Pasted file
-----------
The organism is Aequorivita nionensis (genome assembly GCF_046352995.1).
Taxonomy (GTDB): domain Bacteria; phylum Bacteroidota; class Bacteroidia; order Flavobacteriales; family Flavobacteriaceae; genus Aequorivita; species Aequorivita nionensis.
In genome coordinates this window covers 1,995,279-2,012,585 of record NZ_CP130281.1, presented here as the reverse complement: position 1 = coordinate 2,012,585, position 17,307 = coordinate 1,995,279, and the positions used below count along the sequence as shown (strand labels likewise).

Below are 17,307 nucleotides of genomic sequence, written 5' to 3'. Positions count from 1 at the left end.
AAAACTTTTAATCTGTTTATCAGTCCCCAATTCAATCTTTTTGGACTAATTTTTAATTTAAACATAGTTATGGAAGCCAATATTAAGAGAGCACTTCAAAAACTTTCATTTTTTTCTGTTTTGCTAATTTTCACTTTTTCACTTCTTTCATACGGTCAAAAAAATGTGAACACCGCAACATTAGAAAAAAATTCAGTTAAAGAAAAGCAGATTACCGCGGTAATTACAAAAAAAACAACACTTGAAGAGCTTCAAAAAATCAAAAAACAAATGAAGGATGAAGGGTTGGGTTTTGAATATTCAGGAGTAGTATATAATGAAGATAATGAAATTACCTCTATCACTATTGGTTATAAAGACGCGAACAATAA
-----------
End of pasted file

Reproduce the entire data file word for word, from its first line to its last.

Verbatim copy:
The organism is Aequorivita nionensis (genome assembly GCF_046352995.1).
Taxonomy (GTDB): domain Bacteria; phylum Bacteroidota; class Bacteroidia; order Flavobacteriales; family Flavobacteriaceae; genus Aequorivita; species Aequorivita nionensis.
In genome coordinates this window covers 1,995,279-2,012,585 of record NZ_CP130281.1, presented here as the reverse complement: position 1 = coordinate 2,012,585, position 17,307 = coordinate 1,995,279, and the positions used below count along the sequence as shown (strand labels likewise).

Below are 17,307 nucleotides of genomic sequence, written 5' to 3'. Positions count from 1 at the left end.
AAAACTTTTAATCTGTTTATCAGTCCCCAATTCAATCTTTTTGGACTAATTTTTAATTTAAACATAGTTATGGAAGCCAATATTAAGAGAGCACTTCAAAAACTTTCATTTTTTTCTGTTTTGCTAATTTTCACTTTTTCACTTCTTTCATACGGTCAAAAAAATGTGAACACCGCAACATTAGAAAAAAATTCAGTTAAAGAAAAGCAGATTACCGCGGTAATTACAAAAAAAACAACACTTGAAGAGCTTCAAAAAATCAAAAAACAAATGAAGGATGAAGGGTTGGGTTTTGAATATTCAGGAGTAGTATATAATGAAGATAATGAAATTACCTCTATCACTATTGGTTATAAAGACGCGAACAATAA